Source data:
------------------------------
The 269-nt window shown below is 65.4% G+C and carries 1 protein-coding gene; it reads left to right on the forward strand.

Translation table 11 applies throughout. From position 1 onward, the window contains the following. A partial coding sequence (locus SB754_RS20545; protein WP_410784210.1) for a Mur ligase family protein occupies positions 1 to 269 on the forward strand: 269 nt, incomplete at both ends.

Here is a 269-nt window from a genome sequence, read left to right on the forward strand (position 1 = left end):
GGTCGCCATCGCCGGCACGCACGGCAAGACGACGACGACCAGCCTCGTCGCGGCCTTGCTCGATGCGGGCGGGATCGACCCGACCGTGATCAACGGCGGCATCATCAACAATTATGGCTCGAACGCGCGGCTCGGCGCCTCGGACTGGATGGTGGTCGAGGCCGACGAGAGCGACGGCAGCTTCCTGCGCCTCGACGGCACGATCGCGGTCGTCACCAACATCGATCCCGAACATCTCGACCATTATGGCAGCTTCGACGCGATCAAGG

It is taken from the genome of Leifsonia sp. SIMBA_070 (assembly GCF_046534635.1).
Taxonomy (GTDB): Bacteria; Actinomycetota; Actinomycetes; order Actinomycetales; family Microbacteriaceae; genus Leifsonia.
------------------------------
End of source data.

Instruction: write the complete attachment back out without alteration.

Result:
The 269-nt window shown below is 65.4% G+C and carries 1 protein-coding gene; it reads left to right on the forward strand.

Translation table 11 applies throughout. From position 1 onward, the window contains the following. A partial coding sequence (locus SB754_RS20545; protein WP_410784210.1) for a Mur ligase family protein occupies positions 1 to 269 on the forward strand: 269 nt, incomplete at both ends.

Here is a 269-nt window from a genome sequence, read left to right on the forward strand (position 1 = left end):
GGTCGCCATCGCCGGCACGCACGGCAAGACGACGACGACCAGCCTCGTCGCGGCCTTGCTCGATGCGGGCGGGATCGACCCGACCGTGATCAACGGCGGCATCATCAACAATTATGGCTCGAACGCGCGGCTCGGCGCCTCGGACTGGATGGTGGTCGAGGCCGACGAGAGCGACGGCAGCTTCCTGCGCCTCGACGGCACGATCGCGGTCGTCACCAACATCGATCCCGAACATCTCGACCATTATGGCAGCTTCGACGCGATCAAGG

It is taken from the genome of Leifsonia sp. SIMBA_070 (assembly GCF_046534635.1).
Taxonomy (GTDB): Bacteria; Actinomycetota; Actinomycetes; order Actinomycetales; family Microbacteriaceae; genus Leifsonia.